Saturday, September 29, 2018

How I Discovered Fourth Mansions

Some decades ago, I believe it was the summer I was 18--so 1984-ish, I would head on Fridays after work at my summer construction job  to a local independent Santa Fe bookstore. Someone would always bring a six-pack of Tecate, and the owner would have limes to cut for the beer bottles. A group of us would sit around drinking beer and talking about Science Fiction. There was a young lady among the Friday afternoon regulars who was married to an exiled Czechoslovakian poet and political activist. Her husband lived in hiding in Los Alamos, NM unable to leave the confines of their compound out of fear of extradition. She would often read us her translations of her husband's poetry. One day, we were talking about Science Fiction's ability to explore the inner workings of government while being too outrĂ© to attract censorship. She thrust a copy of Fourth Mansions into my hands and told me it would help me understand what is really going on.

I read Fourth Mansions that summer, and it rapidly became my favorite book, by any author in any genre. A number of things in the book resonated with me immediately. I loved the idea of the brain weave because I had a close group of friends I had gone to high school with. We played Dungeons and Dragons together pretty much every weekend from the ages of 14, camped together, ran track together, and sat and blew off and read science fiction together. We had a close group dynamic that felt almost telepathic. It was a very little stretch to imagine that the group the Harvesters could literally move the world with a more intense science-fictional version of that same group dynamic.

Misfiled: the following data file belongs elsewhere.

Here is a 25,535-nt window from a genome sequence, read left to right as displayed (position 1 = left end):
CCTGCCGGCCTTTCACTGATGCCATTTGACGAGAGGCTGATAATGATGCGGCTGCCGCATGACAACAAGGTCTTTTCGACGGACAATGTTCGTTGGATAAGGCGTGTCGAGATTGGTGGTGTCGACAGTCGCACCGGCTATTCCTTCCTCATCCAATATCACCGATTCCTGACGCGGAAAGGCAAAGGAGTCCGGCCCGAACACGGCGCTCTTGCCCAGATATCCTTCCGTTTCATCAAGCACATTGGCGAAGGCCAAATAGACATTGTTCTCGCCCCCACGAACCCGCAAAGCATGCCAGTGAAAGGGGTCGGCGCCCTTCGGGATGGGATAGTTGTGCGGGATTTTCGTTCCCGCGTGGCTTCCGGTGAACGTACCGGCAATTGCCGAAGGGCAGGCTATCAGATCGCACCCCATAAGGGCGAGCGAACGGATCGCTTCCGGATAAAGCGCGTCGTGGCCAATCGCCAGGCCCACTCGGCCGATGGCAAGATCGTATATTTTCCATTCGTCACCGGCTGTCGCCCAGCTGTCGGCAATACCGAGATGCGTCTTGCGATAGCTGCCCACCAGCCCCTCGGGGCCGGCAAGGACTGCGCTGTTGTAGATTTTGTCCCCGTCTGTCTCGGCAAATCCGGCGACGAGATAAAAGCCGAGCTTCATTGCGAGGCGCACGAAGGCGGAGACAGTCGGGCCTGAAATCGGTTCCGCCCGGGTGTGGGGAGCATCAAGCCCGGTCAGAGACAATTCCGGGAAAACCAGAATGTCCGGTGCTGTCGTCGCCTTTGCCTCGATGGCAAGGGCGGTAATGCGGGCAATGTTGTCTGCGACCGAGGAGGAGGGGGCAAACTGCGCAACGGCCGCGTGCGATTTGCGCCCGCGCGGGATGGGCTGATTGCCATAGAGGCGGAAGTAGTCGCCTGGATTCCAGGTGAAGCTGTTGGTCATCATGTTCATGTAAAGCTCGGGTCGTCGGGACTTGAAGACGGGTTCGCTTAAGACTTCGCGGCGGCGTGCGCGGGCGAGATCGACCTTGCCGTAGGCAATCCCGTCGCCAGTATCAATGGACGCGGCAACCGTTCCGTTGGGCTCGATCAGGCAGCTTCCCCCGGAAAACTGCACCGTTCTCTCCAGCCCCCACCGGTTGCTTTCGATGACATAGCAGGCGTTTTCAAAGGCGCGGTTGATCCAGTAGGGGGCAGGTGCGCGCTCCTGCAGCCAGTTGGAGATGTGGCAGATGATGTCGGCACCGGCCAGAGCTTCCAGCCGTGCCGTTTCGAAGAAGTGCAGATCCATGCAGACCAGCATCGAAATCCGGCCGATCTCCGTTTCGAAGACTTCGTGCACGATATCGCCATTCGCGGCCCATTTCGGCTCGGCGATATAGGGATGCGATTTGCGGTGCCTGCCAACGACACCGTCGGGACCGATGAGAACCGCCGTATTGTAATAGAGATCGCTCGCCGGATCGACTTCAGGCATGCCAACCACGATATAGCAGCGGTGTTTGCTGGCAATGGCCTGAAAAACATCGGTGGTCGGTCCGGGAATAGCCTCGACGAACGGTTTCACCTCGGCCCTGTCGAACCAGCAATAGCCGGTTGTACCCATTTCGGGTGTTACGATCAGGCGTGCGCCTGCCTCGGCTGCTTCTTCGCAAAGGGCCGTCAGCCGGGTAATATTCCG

In high school, we had a very strong art history curriculum, and over Christmas break a year and a half earlier, my group of friends and I had traveled to California and seen the Holbein exhibit at the Getty museum in Malibu (this was long before the new Getty Museum had been built in downtown LA). When Lafferty introduced each of the Harvesters by comparing them to paintings, I could see the paintings in my mind’s eye and have a sense of the personality he was describing.

I really loved the idea that many events in the story could have been happening only on a metaphorical level,  from the confusion that Miguel Fuentes might have been a part of Michael Fountain’s under-mind rather than a distinct person, to Biddy lounging on subterranean beaches with wild dogs tearing her apart, to the final battle of Jim Bauer and Arouet Manion as giant snakes or bulls on a crumbling cliff edge.

And especially I resonated with the idea that there is more going on in the world than met the eye. I was going into my sophomore year of college, and I had a sense of evolving possibly into something great, and that there innumerable stumbling blocks in my way that could prevent me from reaching that greatness. More than anything, I responded to the sense of hope in the book that each of us can achieve evolution.

I do not believe that the Badgers, the Pythons, the Toads, and the Unfledged Falcons in any way reflects real conspiracies against the Human world. I believe they stand as a metaphor for the millions or billions of individual plots hatched by every person who wants a piece of the world pie. Plots that are no more than daydreams and minor greed, but that show the conflicted nature of each individual human. At least that's my interpretation.

Since that summer, I have read Fourth Mansions at least 7 times, and I get more out of it every time. To this day it remains my favorite book by any author in any genre. However, I still don't know how the wife of the Czechoslovakian poet interpreted it (and I still haven’t returned her book).

1 comment:

  1. "We played Dungeons and Dragons together pretty much every weekend from the ages of 14, camped together, ran track together, and sat and blew off and read science fiction together"

    I wonder how many D&D players (past and/or present) there are in Lafferty fandom. There is something about Lafferty's fiction that "jives" well with the improvisational make-believe of role-playing. It connects back to oral storytelling and group storytelling, shared stories, ridiculous over-the-top stories and Grand Adventure stories.